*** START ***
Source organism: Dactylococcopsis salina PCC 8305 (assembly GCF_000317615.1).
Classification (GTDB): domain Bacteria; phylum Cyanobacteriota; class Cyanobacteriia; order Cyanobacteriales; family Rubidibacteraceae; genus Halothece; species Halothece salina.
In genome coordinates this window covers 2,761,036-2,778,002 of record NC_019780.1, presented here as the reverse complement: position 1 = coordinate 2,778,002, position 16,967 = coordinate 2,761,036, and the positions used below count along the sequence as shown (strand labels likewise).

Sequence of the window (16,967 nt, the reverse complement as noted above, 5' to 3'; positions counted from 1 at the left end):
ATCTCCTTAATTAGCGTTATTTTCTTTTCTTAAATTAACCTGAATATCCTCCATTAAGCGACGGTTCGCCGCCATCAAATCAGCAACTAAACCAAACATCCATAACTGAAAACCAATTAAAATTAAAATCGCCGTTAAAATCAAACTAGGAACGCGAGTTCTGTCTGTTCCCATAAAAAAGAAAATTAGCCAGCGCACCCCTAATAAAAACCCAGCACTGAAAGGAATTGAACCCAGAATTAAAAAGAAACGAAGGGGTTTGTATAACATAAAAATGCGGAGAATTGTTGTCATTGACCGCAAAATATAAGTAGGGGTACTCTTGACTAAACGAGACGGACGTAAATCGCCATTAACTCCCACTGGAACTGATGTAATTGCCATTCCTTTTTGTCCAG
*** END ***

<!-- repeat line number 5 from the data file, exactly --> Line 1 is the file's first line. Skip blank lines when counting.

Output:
ATCTCCTTAATTAGCGTTATTTTCTTTTCTTAAATTAACCTGAATATCCTCCATTAAGCGACGGTTCGCCGCCATCAAATCAGCAACTAAACCAAACATCCATAACTGAAAACCAATTAAAATTAAAATCGCCGTTAAAATCAAACTAGGAACGCGAGTTCTGTCTGTTCCCATAAAAAAGAAAATTAGCCAGCGCACCCCTAATAAAAACCCAGCACTGAAAGGAATTGAACCCAGAATTAAAAAGAAACGAAGGGGTTTGTATAACATAAAAATGCGGAGAATTGTTGTCATTGACCGCAAAATATAAGTAGGGGTACTCTTGACTAAACGAGACGGACGTAAATCGCCATTAACTCCCACTGGAACTGATGTAATTGCCATTCCTTTTTGTCCAG